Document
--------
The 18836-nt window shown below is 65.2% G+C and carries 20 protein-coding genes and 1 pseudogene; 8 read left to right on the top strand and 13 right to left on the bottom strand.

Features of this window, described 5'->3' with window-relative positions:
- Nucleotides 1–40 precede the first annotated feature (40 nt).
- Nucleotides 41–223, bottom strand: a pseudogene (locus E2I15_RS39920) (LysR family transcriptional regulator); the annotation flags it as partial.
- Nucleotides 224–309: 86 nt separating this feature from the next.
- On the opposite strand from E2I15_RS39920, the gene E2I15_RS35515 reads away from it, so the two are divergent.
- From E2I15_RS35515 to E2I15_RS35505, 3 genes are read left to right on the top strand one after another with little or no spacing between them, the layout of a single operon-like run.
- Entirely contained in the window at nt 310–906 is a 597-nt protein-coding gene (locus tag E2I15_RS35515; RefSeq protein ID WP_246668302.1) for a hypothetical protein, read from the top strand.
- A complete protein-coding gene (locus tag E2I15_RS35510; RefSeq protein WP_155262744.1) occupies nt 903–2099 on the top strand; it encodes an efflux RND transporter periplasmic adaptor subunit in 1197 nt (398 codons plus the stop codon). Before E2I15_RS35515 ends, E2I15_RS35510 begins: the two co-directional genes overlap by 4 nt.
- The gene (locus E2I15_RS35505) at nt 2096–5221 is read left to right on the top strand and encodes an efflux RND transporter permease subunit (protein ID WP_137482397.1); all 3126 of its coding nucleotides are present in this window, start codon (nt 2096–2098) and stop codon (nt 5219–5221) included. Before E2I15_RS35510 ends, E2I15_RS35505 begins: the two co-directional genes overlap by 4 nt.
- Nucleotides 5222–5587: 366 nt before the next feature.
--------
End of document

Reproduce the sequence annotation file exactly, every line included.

The 18836-nt window shown below is 65.2% G+C and carries 20 protein-coding genes and 1 pseudogene; 8 read left to right on the top strand and 13 right to left on the bottom strand.

Features of this window, described 5'->3' with window-relative positions:
- Nucleotides 1–40 precede the first annotated feature (40 nt).
- Nucleotides 41–223, bottom strand: a pseudogene (locus E2I15_RS39920) (LysR family transcriptional regulator); the annotation flags it as partial.
- Nucleotides 224–309: 86 nt separating this feature from the next.
- On the opposite strand from E2I15_RS39920, the gene E2I15_RS35515 reads away from it, so the two are divergent.
- From E2I15_RS35515 to E2I15_RS35505, 3 genes are read left to right on the top strand one after another with little or no spacing between them, the layout of a single operon-like run.
- Entirely contained in the window at nt 310–906 is a 597-nt protein-coding gene (locus tag E2I15_RS35515; RefSeq protein ID WP_246668302.1) for a hypothetical protein, read from the top strand.
- A complete protein-coding gene (locus tag E2I15_RS35510; RefSeq protein WP_155262744.1) occupies nt 903–2099 on the top strand; it encodes an efflux RND transporter periplasmic adaptor subunit in 1197 nt (398 codons plus the stop codon). Before E2I15_RS35515 ends, E2I15_RS35510 begins: the two co-directional genes overlap by 4 nt.
- The gene (locus E2I15_RS35505) at nt 2096–5221 is read left to right on the top strand and encodes an efflux RND transporter permease subunit (protein ID WP_137482397.1); all 3126 of its coding nucleotides are present in this window, start codon (nt 2096–2098) and stop codon (nt 5219–5221) included. Before E2I15_RS35510 ends, E2I15_RS35505 begins: the two co-directional genes overlap by 4 nt.
- Nucleotides 5222–5587: 366 nt before the next feature.